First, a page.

Academic journal article Journal of Leisure Research

Influencing Adolescent Leisure Motivation: Intervention Effects of HealthWise South Africa

Academic journal article Journal of Leisure Research

Influencing Adolescent Leisure Motivation: Intervention Effects of HealthWise South Africa

Article excerpt

Introduction

Globally, all youth have hours in the day that can be considered discretionary or free (Irby & Tolman, 2002). What youth do and do not do during this time is a topic of investigation among researchers from a variety of backgrounds who are interested in promoting healthy youth development and preventing risk behavior (e.g., Verma & Larson, 2003). In a report from the Forum for Youth Investment to the United Nations that examined leisure time cross-culturally, Irby and Tolman observed that sports, recreation, and cultural programs are seen as promising types of interventions to prevent or reduce delinquency, conflict, drug abuse, and sexual risk behavior. On the other hand, they questioned the effectiveness of some of those interventions due to the rather uninformed approach often taken with regard to the provision of services and stated:

Too often, however, these forays into 'discretionary' space are taken without an appreciation of what that space is and does for people. The ease with which policy makers and large system planners confiscate time, redefine activities and supplant or take advantage of community programs... suggests a basic lack of understanding, if not a lack of respect for what goes on when young people are not in school, not at work. (p. 1)

In this paper, we address one element of what goes on in that "space" called leisure or free time1: motivation.

There are three main reasons to examine motivation with regard to why youth do what they do (or do not do) during their leisure or free time. First, motivation not only drives behavior but also is associated with various outcomes. Certain types of motivation, such as intrinsic and identified motivation, theoretically lead to the enhancement of behavioral effectiveness, sense of belonging, and subjective well-being (Ryan & Deci, 2000). At the same time, Ryan and Deci suggested that more extrinsic types of motivation, as well as lack of motivation (i.e., amotivation), are linked with less optimal health and well-being.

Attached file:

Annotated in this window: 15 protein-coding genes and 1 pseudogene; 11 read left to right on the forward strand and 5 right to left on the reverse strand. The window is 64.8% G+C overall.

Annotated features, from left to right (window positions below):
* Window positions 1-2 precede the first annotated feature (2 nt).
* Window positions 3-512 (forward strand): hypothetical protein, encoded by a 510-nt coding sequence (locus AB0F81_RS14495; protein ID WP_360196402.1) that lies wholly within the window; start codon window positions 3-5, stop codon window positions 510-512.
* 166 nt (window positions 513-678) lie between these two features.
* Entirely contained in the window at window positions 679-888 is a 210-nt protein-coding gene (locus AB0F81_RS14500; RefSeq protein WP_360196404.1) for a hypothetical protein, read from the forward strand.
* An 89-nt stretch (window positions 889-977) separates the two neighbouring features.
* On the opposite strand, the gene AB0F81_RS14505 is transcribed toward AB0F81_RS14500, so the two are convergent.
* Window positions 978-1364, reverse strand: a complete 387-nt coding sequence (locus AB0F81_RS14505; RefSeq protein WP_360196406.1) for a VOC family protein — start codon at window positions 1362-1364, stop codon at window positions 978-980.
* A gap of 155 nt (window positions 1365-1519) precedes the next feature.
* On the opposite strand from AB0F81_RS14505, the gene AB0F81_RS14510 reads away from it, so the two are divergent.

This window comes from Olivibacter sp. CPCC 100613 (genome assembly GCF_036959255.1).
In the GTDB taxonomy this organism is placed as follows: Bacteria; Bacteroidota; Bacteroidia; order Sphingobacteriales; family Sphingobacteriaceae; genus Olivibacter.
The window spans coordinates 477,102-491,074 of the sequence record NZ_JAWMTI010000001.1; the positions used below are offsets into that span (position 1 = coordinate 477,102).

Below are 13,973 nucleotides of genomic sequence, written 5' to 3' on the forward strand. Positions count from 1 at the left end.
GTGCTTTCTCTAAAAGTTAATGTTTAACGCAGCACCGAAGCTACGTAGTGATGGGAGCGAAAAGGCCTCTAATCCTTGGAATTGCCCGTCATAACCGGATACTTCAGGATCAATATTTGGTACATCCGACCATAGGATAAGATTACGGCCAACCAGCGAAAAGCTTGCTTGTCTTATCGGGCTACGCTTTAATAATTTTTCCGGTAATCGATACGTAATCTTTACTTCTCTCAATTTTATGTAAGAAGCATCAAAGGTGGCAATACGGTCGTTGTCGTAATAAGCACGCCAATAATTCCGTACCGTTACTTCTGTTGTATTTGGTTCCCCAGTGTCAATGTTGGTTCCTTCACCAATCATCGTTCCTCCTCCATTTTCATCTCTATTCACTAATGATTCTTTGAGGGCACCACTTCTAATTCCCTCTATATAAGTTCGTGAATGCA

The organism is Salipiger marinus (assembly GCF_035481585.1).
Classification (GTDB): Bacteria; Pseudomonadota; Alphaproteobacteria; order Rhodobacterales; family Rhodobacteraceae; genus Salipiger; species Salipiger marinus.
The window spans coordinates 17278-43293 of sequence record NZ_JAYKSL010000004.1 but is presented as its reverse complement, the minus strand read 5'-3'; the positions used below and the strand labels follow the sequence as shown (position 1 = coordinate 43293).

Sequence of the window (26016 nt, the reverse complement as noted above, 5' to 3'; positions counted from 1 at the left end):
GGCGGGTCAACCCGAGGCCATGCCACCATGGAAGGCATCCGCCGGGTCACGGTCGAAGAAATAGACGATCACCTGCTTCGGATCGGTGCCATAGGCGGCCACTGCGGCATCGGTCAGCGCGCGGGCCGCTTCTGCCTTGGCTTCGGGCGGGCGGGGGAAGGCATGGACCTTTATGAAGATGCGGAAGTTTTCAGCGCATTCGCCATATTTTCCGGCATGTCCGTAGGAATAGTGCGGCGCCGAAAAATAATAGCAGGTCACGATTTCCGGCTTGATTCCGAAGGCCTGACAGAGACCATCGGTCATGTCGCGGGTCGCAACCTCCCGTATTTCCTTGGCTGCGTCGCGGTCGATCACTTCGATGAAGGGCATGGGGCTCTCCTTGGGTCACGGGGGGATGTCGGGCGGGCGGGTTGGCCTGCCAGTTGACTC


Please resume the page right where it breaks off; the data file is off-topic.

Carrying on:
The second reason for focusing on motivation is that it has been linked inextricably with the definition of leisure; self-determined and intrinsically motivated behavior is a hallmark of leisure (e.g., Iso-Ahola, 1979; Manneil & Kleiber, 1997). The causes and effects of leisure motivation among adolescents, however, is a topic still in its infancy (Caldwell, Baldwin, Walls, & Smith, 2004).

The third reason is that understanding motivation in or for leisure is linked to risk and health outcomes. For example, leisure-related extrinsic motivation, amotivation, and boredom scores were related to higher odds of being a consistent smoker and or to initiating smoking (Palen et al., submitted). Similarly, youth who had never smoked or drank alcohol were more likely to belong to a latent class characterized by intrinsic leisure motivation; conversely, those who had ever smoked or drank were more likely to belong to a class characterized by extrinsic leisure motivation and amotivation (Caldwell, Bradley, & Coffman, 2009). Leisure boredom, also a risk factor for risk behavior (e.g., National Center on Addiction and Substance Abuse, 2003), is also influenced by leisure motivation (Caldwell, Darling, Payne, & Dowdy, 1999).

The link between motivation and health outcomes, however, begs the question of whether or not interventions are able to change adolescents' typical motivational style. Thus, the purpose of this paper was to investigate the five types of motivation articulated in self-determination theory (SDT) and address the question, "Can adolescent leisure motivation be influenced?" That is, can an intervention program cause increases in positive forms of motivation and decreases in negative forms of motivation among adolescents in the leisure context?

Self-determination Theory

There are a number of theoretical perspectives that address motivation. Of particular relevance to the leisure context is SDT, which provides a differentiated approach to conceptualizing motivation. …

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